A Canadian company says it needs to replace hundreds of miles of aging pipeline in Minnesota, pipeline that already carries much less oil than it once did.
Enbridge Energy filed several requests for Minnesota Public Utilities Commission approval last Friday, including a plan to provide notice to every landowner who might be affected by the project as well as elected officials along the route.
"This is really the beginning of the regulatory process," said Enbridge spokesperson Lorraine Little. "The notice plan informs the public and the regulators of our intent to file an application for a certificate of need and a routing permit for the project."
The pipeline, called Line 3, brings crude and tar sand oil from Edmonton, Alberta, through North Dakota, cutting across Minnesota from the northwest corner of the state to Superior, Wisconsin.
The original pipeline was built in the 1960s, but the company's filings with the PUC indicate if it is not replaced, the pipeline will need as many as 900 repairs over the next six years.
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The pipeline was built to move 760,000 barrels of crude each day, but because of reduced pressure it now moves less than 400,000 barrels each day.
In 2007, Line 3 leaked two barrels of crude oil near the company's Clearbrook, Minnesota terminal. A few weeks later, two workers were killed in an explosion while repairing Enbridge pipelines in that area.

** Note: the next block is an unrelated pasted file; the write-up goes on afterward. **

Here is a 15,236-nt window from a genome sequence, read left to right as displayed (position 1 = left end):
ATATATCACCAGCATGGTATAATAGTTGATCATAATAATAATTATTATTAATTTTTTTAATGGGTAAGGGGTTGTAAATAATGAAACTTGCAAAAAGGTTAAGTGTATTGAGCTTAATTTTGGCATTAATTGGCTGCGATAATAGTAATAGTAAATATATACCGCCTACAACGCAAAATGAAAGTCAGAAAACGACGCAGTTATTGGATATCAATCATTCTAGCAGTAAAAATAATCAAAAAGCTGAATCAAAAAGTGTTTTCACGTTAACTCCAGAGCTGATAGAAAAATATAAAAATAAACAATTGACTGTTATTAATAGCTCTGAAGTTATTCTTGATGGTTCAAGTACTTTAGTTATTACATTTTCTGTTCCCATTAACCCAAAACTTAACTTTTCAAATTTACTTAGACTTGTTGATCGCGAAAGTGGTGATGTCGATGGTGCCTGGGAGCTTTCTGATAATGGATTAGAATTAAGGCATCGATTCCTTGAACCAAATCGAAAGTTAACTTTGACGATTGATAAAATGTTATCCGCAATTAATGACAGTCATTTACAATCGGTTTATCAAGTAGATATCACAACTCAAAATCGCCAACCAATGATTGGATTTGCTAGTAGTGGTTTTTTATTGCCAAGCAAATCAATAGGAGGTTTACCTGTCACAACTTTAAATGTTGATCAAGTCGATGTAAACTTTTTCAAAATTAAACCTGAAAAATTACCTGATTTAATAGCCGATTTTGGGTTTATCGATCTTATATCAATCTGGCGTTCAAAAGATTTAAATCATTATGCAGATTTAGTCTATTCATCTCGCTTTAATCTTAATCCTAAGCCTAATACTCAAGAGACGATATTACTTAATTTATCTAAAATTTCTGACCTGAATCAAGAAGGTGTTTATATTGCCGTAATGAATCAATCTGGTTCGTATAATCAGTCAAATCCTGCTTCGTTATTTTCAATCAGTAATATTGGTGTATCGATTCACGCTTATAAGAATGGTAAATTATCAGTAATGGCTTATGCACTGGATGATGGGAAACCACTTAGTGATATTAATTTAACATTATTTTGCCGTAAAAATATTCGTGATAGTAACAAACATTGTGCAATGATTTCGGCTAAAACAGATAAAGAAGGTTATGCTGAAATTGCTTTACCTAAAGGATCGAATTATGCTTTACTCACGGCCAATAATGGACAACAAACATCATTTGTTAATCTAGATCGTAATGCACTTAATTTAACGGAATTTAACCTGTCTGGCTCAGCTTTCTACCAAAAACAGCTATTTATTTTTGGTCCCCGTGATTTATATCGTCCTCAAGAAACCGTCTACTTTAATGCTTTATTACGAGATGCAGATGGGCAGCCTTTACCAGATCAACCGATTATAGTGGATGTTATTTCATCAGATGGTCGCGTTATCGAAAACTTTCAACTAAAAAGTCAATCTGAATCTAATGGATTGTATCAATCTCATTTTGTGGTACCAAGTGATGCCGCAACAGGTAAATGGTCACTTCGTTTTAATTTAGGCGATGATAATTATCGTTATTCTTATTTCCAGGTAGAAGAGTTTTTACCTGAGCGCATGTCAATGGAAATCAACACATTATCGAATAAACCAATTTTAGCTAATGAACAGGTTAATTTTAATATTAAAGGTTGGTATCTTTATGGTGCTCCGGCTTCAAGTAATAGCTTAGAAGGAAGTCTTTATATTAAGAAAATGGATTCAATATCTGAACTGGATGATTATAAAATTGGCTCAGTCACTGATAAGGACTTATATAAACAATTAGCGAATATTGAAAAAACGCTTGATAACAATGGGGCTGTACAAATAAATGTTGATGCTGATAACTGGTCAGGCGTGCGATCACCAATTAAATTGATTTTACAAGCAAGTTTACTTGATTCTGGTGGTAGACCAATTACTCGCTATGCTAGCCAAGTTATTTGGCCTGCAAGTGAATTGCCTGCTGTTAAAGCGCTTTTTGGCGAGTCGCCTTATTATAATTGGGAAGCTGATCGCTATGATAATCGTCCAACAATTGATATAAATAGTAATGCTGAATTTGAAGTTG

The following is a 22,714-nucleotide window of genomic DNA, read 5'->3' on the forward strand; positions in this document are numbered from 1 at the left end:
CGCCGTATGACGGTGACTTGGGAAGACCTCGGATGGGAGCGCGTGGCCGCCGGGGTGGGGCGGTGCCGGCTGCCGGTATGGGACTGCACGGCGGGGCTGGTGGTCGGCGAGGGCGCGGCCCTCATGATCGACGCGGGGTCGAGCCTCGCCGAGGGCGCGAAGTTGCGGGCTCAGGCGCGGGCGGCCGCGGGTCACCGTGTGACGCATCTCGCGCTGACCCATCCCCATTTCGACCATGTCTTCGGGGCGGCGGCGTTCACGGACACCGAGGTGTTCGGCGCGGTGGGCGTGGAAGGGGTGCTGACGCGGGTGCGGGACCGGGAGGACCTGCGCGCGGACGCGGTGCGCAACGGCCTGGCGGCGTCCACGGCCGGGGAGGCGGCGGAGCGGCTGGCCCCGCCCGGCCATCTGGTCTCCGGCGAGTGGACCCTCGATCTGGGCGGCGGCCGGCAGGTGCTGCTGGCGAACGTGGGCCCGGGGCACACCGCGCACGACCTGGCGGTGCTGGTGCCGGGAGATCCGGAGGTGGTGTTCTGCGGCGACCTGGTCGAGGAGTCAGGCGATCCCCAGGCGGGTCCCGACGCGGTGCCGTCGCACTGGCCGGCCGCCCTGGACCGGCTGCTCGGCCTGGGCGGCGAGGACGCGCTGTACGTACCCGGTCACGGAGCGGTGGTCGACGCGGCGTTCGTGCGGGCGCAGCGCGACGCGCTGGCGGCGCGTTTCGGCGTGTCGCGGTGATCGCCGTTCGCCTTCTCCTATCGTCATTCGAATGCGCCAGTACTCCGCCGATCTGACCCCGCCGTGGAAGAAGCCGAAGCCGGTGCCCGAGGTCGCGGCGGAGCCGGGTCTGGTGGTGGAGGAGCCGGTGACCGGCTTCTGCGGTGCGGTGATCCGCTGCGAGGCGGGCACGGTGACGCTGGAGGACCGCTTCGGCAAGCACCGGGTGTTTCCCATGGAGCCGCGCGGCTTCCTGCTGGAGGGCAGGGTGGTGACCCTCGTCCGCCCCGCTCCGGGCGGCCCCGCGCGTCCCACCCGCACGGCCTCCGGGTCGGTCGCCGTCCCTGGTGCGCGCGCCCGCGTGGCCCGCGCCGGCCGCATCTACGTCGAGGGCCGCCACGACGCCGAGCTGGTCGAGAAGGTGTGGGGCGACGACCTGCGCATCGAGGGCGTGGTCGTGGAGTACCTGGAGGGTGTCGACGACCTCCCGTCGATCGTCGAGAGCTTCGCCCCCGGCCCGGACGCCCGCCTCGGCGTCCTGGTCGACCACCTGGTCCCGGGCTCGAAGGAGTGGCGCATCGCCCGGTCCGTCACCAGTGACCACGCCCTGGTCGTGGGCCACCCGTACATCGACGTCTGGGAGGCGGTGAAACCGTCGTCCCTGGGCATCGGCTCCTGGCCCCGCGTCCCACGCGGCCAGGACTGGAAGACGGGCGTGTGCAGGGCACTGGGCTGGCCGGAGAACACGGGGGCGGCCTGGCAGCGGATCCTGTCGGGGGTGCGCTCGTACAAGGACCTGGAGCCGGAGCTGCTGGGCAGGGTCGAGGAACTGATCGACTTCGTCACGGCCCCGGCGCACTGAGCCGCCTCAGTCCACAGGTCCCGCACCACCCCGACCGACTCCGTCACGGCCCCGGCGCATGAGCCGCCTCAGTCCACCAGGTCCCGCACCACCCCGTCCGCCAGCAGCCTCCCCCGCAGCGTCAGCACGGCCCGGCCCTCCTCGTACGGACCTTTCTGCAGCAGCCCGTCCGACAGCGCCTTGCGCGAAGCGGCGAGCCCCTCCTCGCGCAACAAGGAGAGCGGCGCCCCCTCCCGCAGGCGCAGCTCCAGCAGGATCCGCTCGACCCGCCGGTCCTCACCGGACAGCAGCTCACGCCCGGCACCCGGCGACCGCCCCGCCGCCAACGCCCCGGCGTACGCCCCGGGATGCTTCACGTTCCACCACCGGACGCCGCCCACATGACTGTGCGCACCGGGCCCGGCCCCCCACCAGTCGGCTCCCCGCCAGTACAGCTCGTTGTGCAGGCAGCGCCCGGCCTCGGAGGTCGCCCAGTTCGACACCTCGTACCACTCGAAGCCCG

Environmental groups voiced concern soon after Enbridge announced its plans to overhaul Line 3 earlier this year, calling for a full environmental review.
The proposed $2.3 billion U.S portion of the project includes 338 miles of 36-inch diameter pipeline in Minnesota and improvements to station and terminal facilities along the route.
The proposal also changes the route of the pipeline. The new route would still come into Clearbrook from North Dakota and end at Superior, but it would cut south to Park Rapids and then east following the same route of the company's proposed Sandpiper Pipeline.
Enbridge's Little said the company decided to use the proposed Sandpiper route because the company already has six pipes along the current Line 3 route, which she said is congested because of the growth of cities like Bemidji and Grand Rapids on that corridor. She said the company has signed easement agreements with 90 percent of the private landowners along the proposed Sandpiper route, and 50 percent of landowners for the Line 3 project.
The company plans to file its application for the project in early 2015.
Enbridge's website shows construction, pending approval, would begin in 2016-2017. The company hopes to have the Sandpiper pipeline in service by 2017.